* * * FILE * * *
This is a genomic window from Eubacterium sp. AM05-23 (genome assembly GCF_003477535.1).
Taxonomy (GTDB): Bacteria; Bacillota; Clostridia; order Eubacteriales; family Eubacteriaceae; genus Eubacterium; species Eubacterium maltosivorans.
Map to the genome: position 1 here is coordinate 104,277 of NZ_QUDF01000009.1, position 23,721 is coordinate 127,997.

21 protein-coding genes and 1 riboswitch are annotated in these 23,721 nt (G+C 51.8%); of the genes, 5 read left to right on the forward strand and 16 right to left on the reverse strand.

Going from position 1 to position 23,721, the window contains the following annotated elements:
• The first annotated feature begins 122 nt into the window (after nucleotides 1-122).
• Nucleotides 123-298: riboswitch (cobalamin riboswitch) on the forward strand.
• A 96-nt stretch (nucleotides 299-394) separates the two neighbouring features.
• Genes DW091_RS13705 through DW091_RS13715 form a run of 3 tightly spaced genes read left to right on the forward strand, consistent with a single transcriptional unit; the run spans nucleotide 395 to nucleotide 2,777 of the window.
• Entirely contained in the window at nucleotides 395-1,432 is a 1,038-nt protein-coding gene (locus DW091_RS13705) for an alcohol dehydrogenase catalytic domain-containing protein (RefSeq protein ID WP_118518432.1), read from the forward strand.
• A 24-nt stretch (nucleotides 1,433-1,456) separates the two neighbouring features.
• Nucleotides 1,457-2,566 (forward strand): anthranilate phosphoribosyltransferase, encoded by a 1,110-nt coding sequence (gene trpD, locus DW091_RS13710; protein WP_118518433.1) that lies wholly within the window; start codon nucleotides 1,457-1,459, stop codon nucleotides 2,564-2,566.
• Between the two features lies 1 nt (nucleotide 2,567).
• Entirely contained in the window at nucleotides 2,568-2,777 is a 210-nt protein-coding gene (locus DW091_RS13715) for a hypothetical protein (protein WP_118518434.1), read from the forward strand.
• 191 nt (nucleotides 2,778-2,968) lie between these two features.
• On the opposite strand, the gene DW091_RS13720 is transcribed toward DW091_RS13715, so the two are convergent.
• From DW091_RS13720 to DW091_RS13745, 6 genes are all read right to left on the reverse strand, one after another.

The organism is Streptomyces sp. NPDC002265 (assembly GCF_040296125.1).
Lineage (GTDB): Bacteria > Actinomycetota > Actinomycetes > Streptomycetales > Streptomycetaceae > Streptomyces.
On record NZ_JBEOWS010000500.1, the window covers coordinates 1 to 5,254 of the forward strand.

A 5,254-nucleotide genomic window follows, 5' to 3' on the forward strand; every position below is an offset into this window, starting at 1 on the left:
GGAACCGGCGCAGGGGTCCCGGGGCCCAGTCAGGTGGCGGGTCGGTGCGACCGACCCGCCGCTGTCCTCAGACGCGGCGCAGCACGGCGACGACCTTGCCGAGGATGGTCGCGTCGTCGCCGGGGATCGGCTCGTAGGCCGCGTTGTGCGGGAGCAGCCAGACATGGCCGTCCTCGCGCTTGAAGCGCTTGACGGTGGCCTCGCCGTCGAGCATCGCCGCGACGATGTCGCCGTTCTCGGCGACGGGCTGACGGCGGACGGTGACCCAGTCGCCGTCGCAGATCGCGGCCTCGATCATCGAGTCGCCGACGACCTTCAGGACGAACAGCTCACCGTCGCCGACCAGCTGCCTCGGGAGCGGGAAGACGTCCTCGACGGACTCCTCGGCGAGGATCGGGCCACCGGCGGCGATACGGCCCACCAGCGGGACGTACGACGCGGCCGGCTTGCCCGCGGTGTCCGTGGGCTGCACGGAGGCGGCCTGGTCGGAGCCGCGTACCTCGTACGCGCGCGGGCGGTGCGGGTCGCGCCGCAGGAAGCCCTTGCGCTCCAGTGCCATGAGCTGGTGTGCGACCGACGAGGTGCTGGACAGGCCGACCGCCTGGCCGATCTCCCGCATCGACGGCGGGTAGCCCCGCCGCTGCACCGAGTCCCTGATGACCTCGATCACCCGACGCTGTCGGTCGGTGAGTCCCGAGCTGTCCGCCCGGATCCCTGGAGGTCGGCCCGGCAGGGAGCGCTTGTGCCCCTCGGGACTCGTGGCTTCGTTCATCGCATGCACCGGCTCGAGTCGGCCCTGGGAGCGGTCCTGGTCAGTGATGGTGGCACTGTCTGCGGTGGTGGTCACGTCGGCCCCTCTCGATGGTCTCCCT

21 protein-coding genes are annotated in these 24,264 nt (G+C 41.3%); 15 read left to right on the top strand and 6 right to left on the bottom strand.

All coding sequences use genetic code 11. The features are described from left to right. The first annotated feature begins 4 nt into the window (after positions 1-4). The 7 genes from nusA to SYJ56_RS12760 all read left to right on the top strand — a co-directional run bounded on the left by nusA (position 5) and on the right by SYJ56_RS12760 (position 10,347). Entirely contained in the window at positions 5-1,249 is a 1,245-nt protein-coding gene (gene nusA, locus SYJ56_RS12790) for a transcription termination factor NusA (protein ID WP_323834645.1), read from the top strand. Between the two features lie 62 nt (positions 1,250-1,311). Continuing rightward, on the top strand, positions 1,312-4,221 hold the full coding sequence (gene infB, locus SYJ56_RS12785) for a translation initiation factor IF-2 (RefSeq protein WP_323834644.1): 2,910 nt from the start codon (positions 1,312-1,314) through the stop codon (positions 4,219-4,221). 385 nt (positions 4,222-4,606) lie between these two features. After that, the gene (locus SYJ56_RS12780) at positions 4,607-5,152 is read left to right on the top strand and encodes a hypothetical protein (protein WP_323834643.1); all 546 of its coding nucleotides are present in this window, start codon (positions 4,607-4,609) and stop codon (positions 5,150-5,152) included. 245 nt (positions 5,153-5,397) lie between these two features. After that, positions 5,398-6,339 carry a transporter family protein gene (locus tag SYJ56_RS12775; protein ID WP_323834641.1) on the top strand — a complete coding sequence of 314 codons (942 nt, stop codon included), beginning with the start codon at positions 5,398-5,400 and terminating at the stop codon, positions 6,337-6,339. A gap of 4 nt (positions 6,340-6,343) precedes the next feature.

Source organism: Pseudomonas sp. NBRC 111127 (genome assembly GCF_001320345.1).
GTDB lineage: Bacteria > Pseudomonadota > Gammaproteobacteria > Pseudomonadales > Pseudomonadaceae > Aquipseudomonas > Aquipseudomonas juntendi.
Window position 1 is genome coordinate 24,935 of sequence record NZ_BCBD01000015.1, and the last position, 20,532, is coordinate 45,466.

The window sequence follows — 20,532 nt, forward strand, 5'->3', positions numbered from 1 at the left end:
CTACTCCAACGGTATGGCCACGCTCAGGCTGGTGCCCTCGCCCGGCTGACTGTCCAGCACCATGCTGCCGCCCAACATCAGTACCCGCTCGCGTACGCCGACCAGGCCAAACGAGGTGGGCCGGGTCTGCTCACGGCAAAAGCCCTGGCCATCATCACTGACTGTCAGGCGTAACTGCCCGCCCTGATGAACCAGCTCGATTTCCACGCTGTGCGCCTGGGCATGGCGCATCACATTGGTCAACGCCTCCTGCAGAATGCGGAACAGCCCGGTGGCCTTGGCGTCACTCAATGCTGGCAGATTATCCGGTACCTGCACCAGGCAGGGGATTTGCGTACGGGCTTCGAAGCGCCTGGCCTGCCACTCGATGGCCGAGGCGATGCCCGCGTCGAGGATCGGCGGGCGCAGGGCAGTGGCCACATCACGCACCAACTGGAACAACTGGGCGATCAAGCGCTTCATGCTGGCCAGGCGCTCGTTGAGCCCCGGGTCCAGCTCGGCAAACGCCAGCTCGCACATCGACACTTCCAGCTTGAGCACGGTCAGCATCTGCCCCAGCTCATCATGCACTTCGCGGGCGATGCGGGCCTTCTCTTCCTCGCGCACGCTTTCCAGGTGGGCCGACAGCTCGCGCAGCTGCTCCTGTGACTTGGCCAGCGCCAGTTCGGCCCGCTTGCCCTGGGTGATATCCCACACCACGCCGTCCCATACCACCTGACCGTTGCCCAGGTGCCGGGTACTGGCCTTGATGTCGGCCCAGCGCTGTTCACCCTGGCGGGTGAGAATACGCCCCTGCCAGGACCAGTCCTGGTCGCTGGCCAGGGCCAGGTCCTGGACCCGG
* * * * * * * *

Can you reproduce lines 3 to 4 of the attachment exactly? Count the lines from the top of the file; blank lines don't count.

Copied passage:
Map to the genome: position 1 here is coordinate 104,277 of NZ_QUDF01000009.1, position 23,721 is coordinate 127,997.

21 protein-coding genes and 1 riboswitch are annotated in these 23,721 nt (G+C 51.8%); of the genes, 5 read left to right on the forward strand and 16 right to left on the reverse strand.